Rental Scams Still Lurking on the Internet.

July 23, 2010

Online Rental Scam

I first wrote this post back in October of last year, but it's worth updating again…because the scam seems to be alive and well.   Basically, scammers are posting ads on the various online classified ad sites (Craigslist, etc..) that they have homes to rent at very attractive prices, often well below market value for the area.  When you contact them (almost always via email), you'll find that for a variety of reasons they don't have time to show you the property — BUT they'll ask you for some sort of deposit to reserve this *incredible* deal, and then they'll meet you at a later date to give you the keys.

Sure sounds like the old Nigerian prince scam, because it's basically the same thing.

What they are doing is stealing photos and property information off the MLS, and then posting a fake ad online.   With today's computers, it's so simple that even a caveman can do it.  But in this competitive rental market, over-eager renters are feeling pressured to jump the gun on their competition and consequently they're prime targets for this scam.   They write the check and show up to pick up the keys — only to find that they end up with no keys, no rental….and no deposit.

But there are ways to protect yourself.

If It Sounds Too Good…

Online classified ads remain the primary place to find rentals in this area.  Unfortunately, there's almost no policing or regulation of this media — it's basically the wild west of the online world.   But there are things you can to safeguard yourself (and your money) if you come across one of these rentals that just sounds too good to be true.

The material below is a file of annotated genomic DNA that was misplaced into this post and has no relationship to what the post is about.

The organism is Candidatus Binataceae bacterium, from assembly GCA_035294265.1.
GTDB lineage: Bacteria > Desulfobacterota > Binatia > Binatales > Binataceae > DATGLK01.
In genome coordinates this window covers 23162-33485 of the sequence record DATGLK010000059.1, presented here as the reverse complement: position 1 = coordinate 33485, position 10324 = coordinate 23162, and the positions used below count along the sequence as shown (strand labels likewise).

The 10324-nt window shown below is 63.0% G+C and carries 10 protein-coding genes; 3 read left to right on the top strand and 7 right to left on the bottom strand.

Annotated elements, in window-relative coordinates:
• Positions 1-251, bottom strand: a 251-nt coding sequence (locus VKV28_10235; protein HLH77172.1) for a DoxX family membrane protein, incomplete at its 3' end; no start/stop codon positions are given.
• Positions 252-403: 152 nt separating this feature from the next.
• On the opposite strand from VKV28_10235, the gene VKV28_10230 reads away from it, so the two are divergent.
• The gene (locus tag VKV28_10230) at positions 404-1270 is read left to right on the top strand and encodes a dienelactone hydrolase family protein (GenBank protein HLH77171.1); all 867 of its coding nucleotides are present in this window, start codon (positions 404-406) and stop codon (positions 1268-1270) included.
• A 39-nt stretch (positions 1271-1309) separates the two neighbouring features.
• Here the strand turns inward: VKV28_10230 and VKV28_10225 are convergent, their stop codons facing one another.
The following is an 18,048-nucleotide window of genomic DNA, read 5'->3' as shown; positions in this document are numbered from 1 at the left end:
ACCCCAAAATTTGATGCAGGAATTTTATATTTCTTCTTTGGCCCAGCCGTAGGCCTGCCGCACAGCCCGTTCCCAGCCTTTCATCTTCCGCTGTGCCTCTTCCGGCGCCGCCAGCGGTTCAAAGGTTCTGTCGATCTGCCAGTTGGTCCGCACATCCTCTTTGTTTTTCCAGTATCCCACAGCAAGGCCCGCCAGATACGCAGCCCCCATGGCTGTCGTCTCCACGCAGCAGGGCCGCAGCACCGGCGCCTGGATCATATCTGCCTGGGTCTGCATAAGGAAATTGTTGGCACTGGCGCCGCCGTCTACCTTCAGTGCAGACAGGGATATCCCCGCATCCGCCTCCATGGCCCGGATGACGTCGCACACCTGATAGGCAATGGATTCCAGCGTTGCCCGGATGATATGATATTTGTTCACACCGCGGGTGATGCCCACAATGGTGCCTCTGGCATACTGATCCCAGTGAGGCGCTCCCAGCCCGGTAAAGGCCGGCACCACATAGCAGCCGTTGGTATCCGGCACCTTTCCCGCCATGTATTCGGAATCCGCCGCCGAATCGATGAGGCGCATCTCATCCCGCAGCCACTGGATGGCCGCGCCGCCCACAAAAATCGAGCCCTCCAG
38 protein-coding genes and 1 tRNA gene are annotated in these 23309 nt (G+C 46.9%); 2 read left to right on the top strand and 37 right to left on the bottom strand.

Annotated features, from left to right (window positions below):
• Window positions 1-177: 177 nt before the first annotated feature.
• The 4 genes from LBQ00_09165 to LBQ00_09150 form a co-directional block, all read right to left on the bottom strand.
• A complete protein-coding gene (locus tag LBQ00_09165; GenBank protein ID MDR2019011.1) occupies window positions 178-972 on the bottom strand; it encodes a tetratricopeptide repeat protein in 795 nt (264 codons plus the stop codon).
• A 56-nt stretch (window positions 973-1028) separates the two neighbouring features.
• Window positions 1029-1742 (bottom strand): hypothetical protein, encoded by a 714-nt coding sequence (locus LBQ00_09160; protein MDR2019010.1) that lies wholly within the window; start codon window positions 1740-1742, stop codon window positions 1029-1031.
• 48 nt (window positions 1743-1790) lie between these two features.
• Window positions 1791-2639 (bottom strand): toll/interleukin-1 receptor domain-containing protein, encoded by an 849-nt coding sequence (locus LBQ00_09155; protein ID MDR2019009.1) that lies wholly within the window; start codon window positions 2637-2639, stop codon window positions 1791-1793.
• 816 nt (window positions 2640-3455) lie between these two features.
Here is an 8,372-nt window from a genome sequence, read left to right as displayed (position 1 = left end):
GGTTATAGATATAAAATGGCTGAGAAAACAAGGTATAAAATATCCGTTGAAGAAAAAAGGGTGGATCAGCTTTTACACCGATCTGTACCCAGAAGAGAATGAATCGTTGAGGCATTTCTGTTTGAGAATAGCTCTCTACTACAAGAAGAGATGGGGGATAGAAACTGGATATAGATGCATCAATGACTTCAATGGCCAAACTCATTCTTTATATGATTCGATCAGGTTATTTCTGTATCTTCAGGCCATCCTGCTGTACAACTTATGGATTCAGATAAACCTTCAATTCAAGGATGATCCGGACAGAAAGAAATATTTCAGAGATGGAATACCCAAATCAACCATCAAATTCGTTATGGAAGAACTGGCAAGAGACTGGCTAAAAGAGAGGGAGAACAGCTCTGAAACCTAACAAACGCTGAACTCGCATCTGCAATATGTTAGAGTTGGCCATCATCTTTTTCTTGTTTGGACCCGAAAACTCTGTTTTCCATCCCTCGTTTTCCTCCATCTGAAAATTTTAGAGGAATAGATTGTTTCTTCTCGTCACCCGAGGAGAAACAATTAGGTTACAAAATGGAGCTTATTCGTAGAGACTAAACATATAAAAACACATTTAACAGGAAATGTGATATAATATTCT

1. Google the Address.    If there's an address listed on the ad, Google it (I guess “Google” is now a verb?)    If you see various ads for the same property, but there are discrepancies in the details (price, contact info, etc..) something fishy is going on.
  2. Check the MLS.     Although most landlords today choose to rent on their own without the help of a Realtor, there are still many that will have a Realtor list the property on the Multiple Listing Service (MLS).   Since the scammers will often pull the info from the MLS, it's worth taking a quick look to see if the listing is also on the MLS — and most important, that the information matches the online ad.  (For example, is someone other than the listing agent posting the online ad?)   If you need help with this, contact your Realtor.    It takes all of two seconds to pull the property info.
  3. Insist on Seeing the Property.    Before you part with a single penny of your money, insist on seeing the property and meeting the landlord.  YOU are the one who is (hopefully) going to live at this address, so you're well within your right to insist getting access to the property.   This act alone should weed out the scam, since they shouldn't be able to provide access to the property.

Finally, trust your instincts.   If the deal sounds too good to be true, it probably is.     Be careful out there!

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